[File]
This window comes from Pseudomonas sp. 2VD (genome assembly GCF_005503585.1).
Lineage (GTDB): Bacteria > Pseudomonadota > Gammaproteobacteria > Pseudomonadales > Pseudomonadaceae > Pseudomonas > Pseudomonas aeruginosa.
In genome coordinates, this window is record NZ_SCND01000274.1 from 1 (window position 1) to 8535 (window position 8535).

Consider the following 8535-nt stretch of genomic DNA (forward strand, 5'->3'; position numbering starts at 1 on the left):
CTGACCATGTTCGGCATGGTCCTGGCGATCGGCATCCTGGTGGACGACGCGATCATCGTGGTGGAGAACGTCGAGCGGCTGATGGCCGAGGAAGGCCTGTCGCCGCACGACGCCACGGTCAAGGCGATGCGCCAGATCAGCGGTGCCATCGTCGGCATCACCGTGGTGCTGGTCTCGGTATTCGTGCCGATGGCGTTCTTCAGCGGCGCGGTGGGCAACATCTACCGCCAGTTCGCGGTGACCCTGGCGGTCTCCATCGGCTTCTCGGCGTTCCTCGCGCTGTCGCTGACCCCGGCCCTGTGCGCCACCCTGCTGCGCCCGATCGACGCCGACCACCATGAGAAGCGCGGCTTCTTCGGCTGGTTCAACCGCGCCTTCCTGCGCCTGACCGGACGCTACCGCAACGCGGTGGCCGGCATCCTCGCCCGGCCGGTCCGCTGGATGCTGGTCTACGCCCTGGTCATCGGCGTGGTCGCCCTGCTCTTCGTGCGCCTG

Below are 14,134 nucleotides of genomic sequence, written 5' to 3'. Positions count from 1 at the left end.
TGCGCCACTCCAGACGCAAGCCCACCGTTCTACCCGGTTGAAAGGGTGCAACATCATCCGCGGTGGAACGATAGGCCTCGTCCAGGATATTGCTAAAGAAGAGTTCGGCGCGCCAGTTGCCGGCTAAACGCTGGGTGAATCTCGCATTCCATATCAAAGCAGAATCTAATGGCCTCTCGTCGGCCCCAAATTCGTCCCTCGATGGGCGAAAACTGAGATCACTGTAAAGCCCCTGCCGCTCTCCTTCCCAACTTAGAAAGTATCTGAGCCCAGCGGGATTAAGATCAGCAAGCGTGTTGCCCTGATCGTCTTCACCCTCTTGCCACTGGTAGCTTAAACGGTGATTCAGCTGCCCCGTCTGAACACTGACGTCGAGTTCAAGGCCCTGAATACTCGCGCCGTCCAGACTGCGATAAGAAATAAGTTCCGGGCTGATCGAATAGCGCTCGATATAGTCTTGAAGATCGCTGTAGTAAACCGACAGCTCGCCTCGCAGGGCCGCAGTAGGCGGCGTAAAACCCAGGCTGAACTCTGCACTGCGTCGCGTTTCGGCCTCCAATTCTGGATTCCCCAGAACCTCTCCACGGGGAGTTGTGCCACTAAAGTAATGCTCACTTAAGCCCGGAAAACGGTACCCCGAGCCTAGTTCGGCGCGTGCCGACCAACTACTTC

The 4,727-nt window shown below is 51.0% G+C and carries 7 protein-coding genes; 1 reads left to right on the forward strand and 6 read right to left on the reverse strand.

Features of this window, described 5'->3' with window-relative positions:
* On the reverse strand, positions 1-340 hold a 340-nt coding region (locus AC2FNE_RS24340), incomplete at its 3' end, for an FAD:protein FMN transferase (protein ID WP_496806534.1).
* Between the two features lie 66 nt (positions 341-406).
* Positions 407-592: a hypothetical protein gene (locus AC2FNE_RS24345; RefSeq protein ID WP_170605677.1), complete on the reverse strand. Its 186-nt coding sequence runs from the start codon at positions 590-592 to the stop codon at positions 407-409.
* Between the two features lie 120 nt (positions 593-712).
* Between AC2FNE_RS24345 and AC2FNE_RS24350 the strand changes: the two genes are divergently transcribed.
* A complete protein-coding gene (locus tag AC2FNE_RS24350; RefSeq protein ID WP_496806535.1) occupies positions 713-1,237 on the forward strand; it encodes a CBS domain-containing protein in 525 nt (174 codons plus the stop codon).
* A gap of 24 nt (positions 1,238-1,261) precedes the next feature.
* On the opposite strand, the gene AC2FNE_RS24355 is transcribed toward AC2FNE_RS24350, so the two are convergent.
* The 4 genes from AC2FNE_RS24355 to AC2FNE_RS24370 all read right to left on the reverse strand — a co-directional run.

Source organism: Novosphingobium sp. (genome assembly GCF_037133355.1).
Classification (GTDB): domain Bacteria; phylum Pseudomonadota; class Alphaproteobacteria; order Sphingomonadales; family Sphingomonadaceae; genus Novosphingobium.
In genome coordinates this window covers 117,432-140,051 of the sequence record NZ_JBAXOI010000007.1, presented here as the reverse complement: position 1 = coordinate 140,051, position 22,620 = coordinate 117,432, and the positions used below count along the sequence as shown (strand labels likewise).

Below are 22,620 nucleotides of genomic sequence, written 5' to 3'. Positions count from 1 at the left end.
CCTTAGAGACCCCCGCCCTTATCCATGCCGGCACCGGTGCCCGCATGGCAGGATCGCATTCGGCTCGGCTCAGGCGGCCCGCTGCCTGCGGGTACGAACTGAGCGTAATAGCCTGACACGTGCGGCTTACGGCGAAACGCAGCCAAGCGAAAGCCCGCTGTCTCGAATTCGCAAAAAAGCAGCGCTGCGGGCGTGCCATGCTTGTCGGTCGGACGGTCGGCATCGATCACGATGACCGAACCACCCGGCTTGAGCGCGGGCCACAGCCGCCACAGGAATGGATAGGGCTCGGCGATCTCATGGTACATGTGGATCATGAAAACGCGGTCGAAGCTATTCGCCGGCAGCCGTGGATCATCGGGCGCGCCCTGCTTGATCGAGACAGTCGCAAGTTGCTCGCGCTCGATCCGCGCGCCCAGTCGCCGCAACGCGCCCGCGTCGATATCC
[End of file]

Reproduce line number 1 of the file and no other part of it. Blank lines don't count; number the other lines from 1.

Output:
This window comes from Pseudomonas sp. 2VD (genome assembly GCF_005503585.1).